In a way, what the mind is doing can be seen as an object. Let me take an example: When you allow the mind to do what it likes, then you realise that you are thinking. So thinking at that time becomes the object. The difference is, you do not get fixed, you do not focus on that thinking, but in a very loose, natural, relaxed way you allow the mind to do what it likes. Then from the thoughts it might move to a sound. When it moves to the sound, then you know: Now you are with that object; and then after a few seconds you come to the body, some sensations in the knee. So this is allowing the mind to scan, like in computer language: scanning.

So this can be done very easily in everyday life. For example you go to the office in the morning and you just sit there for a few minutes, you just allow the mind to do what it likes. Then you realise that you are seeing things, hearing things, just knowing what the mind is doing. So you can do it anywhere. In Sri Lanka sometimes I tell Sri Lankans, you can practice this waiting for a bus, getting in the bus, travelling in the bus, and even if you miss the bus! This is really objectless meditation.

A Very Hard Medicine.

Godwin-Icon

I feel that the second noble truth is extremely important because it is only when you realise it that the third and the fourth noble truths can follow.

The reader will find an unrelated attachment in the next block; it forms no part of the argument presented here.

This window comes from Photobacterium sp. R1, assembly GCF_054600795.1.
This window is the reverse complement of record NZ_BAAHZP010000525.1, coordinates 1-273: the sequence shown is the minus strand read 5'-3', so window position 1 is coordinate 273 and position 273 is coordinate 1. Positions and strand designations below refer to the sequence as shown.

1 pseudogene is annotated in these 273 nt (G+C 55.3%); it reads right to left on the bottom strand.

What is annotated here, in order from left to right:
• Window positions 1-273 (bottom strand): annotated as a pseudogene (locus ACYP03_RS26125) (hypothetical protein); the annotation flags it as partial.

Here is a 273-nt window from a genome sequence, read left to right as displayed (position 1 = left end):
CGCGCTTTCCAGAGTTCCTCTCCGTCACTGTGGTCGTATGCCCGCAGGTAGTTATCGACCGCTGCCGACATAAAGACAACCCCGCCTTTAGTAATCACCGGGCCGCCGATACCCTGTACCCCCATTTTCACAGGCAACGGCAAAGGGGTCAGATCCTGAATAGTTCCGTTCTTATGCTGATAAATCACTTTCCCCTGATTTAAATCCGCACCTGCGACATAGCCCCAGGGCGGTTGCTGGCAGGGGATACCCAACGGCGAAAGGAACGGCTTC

One point is that when you see this, you have to take responsibility for what is happening inside yourself. This is not an easy teaching. To have complete self-reliance and to say: I create my own suffering and therefore only I can free myself. This is because there are some easier teachings where you are told: I will help you, you have only to trust or surrender to me and everything will be all right. You do not have to do anything, only have trust, faith, belief and so on. Hence this second noble truth is an extremely radical teaching. It is not an easy teaching.

What is also difficult and subtle is for you to fully realise this truth. Take the example I gave this morning. Someone had stolen from you what you consider as extremely precious, something that is more precious than your own life. And when you were sad and suffering, someone asked you: Why are you sad? Why are you suffering? So you said: That person took my most precious possession. When we are angry and are sometimes asked: Why are you angry? we answer: This person hurt me. He did such and such to me, that is why I am angry.